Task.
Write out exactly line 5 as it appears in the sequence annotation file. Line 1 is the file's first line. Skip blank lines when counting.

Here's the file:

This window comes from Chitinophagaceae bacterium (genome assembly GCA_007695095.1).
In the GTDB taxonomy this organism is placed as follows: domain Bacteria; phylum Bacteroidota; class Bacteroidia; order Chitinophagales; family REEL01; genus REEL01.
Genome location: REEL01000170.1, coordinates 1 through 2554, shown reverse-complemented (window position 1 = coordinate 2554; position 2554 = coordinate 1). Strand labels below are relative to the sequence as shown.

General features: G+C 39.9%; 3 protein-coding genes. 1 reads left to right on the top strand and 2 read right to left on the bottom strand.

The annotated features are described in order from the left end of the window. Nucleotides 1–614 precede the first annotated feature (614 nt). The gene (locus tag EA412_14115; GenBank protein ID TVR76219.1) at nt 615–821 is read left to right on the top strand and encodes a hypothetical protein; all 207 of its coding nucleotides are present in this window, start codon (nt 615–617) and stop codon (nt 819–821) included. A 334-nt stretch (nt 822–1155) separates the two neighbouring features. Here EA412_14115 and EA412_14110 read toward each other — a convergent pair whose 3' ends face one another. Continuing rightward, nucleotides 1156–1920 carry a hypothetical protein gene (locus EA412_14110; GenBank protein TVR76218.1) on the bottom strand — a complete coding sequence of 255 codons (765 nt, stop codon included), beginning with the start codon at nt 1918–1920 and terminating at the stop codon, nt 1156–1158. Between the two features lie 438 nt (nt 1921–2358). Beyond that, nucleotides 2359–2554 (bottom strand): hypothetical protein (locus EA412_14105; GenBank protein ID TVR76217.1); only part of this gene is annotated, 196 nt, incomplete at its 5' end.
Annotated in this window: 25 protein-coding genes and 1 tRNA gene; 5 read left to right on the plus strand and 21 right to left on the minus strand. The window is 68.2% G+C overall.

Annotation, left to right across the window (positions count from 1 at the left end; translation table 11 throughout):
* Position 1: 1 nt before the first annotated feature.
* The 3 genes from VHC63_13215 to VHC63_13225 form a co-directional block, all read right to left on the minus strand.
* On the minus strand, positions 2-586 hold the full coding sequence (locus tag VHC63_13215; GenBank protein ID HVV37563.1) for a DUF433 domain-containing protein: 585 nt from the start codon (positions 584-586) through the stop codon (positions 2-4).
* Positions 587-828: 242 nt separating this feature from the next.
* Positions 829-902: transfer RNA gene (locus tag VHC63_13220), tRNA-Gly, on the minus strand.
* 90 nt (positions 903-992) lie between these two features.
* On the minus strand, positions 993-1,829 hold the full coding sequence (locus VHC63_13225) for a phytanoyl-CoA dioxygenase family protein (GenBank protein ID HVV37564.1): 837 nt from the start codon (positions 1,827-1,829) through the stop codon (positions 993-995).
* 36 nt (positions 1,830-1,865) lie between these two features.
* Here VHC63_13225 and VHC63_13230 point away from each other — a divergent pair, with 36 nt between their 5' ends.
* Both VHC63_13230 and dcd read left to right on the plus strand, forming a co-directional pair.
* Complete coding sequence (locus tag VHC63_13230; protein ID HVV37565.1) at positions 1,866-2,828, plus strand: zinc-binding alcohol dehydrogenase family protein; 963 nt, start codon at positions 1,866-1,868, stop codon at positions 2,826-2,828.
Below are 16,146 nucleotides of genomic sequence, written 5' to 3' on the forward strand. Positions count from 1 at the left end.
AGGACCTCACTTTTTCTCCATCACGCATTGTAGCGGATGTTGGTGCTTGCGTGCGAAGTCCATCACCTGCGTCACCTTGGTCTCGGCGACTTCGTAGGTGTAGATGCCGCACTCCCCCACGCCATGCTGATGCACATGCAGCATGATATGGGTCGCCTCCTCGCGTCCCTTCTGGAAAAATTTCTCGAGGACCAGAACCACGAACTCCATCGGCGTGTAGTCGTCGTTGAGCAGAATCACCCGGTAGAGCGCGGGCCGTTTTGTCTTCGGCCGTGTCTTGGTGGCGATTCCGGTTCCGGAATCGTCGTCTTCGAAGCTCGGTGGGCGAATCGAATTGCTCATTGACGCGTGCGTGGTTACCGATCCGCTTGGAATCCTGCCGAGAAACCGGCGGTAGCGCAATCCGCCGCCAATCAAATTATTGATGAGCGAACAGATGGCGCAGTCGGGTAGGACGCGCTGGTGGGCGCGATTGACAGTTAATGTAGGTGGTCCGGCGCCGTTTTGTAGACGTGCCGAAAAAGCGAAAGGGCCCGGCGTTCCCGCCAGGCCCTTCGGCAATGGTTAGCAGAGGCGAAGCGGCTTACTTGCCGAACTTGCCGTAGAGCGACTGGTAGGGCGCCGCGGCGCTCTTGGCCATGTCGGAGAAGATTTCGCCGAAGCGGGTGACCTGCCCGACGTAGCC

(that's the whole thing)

The annotated features are described in order from the left end of the window. Nucleotides 1–614 precede the first annotated feature (614 nt). The gene (locus tag EA412_14115; GenBank protein ID TVR76219.1) at nt 615–821 is read left to right on the top strand and encodes a hypothetical protein; all 207 of its coding nucleotides are present in this window, start codon (nt 615–617) and stop codon (nt 819–821) included. A 334-nt stretch (nt 822–1155) separates the two neighbouring features. Here EA412_14115 and EA412_14110 read toward each other — a convergent pair whose 3' ends face one another. Continuing rightward, nucleotides 1156–1920 carry a hypothetical protein gene (locus EA412_14110; GenBank protein TVR76218.1) on the bottom strand — a complete coding sequence of 255 codons (765 nt, stop codon included), beginning with the start codon at nt 1918–1920 and terminating at the stop codon, nt 1156–1158. Between the two features lie 438 nt (nt 1921–2358). Beyond that, nucleotides 2359–2554 (bottom strand): hypothetical protein (locus EA412_14105; GenBank protein ID TVR76217.1); only part of this gene is annotated, 196 nt, incomplete at its 5' end.